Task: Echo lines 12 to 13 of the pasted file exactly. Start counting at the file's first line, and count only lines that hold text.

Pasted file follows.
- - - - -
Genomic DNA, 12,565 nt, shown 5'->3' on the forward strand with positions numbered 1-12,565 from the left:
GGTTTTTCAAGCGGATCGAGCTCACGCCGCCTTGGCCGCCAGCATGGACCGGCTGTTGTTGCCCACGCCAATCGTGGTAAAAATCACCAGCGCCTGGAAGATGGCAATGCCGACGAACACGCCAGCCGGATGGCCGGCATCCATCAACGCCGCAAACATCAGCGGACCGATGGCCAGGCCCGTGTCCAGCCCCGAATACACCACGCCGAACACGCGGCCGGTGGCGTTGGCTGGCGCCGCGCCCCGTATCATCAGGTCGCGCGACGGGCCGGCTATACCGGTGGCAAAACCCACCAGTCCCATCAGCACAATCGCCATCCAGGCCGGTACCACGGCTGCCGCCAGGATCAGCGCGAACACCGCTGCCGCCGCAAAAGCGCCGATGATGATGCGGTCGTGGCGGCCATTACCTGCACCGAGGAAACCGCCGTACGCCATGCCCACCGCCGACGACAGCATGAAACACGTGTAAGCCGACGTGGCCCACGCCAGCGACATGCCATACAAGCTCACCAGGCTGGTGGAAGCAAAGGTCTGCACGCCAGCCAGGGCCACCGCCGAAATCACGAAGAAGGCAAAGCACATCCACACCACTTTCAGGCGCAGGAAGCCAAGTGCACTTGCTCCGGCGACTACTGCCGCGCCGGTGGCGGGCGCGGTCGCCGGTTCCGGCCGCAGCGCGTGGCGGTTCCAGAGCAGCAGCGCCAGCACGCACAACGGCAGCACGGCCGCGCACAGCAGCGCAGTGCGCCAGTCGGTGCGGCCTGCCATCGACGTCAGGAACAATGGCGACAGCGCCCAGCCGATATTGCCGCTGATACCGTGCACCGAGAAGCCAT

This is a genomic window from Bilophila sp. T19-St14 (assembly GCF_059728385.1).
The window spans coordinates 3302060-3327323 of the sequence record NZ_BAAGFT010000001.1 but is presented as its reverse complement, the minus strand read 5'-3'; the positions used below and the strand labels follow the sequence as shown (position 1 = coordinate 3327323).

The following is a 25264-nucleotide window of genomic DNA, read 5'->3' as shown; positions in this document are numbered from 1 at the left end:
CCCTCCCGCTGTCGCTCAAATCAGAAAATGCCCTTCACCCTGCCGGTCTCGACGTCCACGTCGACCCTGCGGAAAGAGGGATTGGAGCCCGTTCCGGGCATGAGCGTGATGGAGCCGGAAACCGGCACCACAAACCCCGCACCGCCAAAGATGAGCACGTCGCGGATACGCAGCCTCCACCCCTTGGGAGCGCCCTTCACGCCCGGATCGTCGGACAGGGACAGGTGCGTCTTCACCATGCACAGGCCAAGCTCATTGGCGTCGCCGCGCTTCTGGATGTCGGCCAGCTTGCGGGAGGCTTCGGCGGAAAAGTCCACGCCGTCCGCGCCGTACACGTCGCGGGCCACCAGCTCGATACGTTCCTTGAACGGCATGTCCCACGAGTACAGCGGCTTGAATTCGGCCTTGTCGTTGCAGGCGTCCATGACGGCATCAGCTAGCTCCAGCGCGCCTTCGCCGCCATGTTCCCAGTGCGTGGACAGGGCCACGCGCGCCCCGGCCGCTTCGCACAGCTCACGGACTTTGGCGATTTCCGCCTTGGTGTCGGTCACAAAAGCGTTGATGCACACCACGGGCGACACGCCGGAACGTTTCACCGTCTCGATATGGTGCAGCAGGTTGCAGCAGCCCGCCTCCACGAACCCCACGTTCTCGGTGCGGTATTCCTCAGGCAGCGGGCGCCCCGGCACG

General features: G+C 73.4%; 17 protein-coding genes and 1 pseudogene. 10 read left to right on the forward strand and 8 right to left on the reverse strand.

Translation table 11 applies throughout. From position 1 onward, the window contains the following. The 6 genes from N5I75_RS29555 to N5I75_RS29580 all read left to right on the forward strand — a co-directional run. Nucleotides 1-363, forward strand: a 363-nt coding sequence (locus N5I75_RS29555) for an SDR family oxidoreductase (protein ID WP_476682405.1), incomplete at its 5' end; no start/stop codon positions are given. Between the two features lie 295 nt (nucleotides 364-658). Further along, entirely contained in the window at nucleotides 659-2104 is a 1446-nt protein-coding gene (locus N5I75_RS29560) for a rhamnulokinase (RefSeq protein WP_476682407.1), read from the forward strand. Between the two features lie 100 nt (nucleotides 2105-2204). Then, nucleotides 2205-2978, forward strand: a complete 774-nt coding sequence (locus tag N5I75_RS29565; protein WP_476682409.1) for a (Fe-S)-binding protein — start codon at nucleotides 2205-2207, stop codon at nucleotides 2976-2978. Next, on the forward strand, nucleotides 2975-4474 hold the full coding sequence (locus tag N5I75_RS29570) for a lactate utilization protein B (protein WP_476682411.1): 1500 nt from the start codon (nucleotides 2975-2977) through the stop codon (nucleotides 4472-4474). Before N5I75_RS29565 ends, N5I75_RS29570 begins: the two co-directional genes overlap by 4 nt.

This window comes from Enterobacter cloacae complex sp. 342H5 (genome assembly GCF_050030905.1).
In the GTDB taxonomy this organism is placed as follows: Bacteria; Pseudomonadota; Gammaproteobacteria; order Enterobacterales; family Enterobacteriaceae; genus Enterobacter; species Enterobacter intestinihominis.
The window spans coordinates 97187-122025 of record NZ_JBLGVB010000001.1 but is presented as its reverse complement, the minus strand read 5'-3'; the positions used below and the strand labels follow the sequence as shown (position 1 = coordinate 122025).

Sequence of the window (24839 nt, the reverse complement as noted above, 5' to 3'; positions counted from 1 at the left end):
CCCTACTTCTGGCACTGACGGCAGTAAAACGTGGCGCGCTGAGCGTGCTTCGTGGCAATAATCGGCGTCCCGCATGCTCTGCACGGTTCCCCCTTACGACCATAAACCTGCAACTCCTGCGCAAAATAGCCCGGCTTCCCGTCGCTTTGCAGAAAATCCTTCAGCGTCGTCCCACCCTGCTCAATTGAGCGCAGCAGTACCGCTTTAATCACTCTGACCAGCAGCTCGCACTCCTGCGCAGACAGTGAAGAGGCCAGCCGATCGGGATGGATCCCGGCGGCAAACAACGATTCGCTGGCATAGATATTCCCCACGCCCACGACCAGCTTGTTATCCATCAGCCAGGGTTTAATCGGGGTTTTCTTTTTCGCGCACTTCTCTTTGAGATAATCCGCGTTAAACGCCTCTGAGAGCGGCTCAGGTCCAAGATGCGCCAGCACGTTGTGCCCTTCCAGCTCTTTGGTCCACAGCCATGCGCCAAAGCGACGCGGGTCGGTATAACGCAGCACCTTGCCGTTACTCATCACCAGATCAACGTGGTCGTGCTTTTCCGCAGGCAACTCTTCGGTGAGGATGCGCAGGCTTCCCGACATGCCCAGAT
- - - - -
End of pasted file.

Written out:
Sequence of the window (24839 nt, the reverse complement as noted above, 5' to 3'; positions counted from 1 at the left end):
CCCTACTTCTGGCACTGACGGCAGTAAAACGTGGCGCGCTGAGCGTGCTTCGTGGCAATAATCGGCGTCCCGCATGCTCTGCACGGTTCCCCCTTACGACCATAAACCTGCAACTCCTGCGCAAAATAGCCCGGCTTCCCGTCGCTTTGCAGAAAATCCTTCAGCGTCGTCCCACCCTGCTCAATTGAGCGCAGCAGTACCGCTTTAATCACTCTGACCAGCAGCTCGCACTCCTGCGCAGACAGTGAAGAGGCCAGCCGATCGGGATGGATCCCGGCGGCAAACAACGATTCGCTGGCATAGATATTCCCCACGCCCACGACCAGCTTGTTATCCATCAGCCAGGGTTTAATCGGGGTTTTCTTTTTCGCGCACTTCTCTTTGAGATAATCCGCGTTAAACGCCTCTGAGAGCGGCTCAGGTCCAAGATGCGCCAGCACGTTGTGCCCTTCCAGCTCTTTGGTCCACAGCCATGCGCCAAAGCGACGCGGGTCGGTATAACGCAGCACCTTGCCGTTACTCATCACCAGATCAACGTGGTCGTGCTTTTCCGCAGGCAACTCTTCGGTGAGGATGCGCAGGCTTCCCGACATGCCCAGAT